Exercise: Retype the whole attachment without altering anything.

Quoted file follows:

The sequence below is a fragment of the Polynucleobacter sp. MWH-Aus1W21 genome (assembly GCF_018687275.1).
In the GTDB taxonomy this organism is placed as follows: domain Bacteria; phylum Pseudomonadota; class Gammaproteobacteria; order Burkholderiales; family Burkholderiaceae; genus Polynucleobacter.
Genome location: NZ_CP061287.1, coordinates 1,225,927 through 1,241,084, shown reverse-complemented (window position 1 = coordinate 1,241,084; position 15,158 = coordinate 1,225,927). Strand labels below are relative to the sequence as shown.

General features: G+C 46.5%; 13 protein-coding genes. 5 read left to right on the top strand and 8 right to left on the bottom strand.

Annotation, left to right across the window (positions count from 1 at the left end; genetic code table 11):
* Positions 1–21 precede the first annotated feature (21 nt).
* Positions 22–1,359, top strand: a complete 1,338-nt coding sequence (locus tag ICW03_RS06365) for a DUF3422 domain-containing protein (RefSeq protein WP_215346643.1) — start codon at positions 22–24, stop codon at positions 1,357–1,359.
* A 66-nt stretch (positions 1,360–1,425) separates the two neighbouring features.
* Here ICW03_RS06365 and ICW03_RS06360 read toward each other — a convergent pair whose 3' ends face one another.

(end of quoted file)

The sequence below is a fragment of the Polynucleobacter sp. MWH-Aus1W21 genome (assembly GCF_018687275.1).
In the GTDB taxonomy this organism is placed as follows: domain Bacteria; phylum Pseudomonadota; class Gammaproteobacteria; order Burkholderiales; family Burkholderiaceae; genus Polynucleobacter.
Genome location: NZ_CP061287.1, coordinates 1,225,927 through 1,241,084, shown reverse-complemented (window position 1 = coordinate 1,241,084; position 15,158 = coordinate 1,225,927). Strand labels below are relative to the sequence as shown.

General features: G+C 46.5%; 13 protein-coding genes. 5 read left to right on the top strand and 8 right to left on the bottom strand.

Annotation, left to right across the window (positions count from 1 at the left end; genetic code table 11):
* Positions 1–21 precede the first annotated feature (21 nt).
* Positions 22–1,359, top strand: a complete 1,338-nt coding sequence (locus tag ICW03_RS06365) for a DUF3422 domain-containing protein (RefSeq protein WP_215346643.1) — start codon at positions 22–24, stop codon at positions 1,357–1,359.
* A 66-nt stretch (positions 1,360–1,425) separates the two neighbouring features.
* Here ICW03_RS06365 and ICW03_RS06360 read toward each other — a convergent pair whose 3' ends face one another.